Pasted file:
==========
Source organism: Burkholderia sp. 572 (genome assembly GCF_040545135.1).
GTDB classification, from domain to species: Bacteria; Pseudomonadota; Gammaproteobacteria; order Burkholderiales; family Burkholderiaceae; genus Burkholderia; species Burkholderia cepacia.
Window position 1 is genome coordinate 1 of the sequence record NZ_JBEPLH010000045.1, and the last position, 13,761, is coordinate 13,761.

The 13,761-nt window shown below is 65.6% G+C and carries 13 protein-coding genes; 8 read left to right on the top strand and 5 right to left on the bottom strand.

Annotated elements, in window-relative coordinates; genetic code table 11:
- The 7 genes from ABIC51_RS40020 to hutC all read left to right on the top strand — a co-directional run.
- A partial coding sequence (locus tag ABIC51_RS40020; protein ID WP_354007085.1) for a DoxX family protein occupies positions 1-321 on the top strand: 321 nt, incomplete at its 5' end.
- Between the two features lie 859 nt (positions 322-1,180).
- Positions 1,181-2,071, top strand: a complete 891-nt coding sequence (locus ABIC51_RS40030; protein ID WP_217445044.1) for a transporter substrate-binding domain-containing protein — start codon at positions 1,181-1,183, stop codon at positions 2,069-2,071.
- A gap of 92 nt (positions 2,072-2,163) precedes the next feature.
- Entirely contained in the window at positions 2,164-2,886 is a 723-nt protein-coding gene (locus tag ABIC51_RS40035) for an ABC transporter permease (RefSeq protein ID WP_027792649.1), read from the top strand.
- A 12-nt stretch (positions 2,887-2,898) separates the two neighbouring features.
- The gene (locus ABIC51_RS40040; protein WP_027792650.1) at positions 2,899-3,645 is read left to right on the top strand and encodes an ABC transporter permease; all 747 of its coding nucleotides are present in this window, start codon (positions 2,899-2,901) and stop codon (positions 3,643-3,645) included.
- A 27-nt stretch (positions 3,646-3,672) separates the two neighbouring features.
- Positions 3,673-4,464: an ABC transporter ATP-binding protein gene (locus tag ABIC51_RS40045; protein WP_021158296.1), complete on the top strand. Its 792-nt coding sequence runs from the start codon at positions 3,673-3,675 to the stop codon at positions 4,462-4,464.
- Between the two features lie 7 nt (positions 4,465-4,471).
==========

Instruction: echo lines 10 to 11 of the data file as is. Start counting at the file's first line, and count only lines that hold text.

- A gap of 92 nt (positions 2,072-2,163) precedes the next feature.
- Entirely contained in the window at positions 2,164-2,886 is a 723-nt protein-coding gene (locus tag ABIC51_RS40035) for an ABC transporter permease (RefSeq protein ID WP_027792649.1), read from the top strand.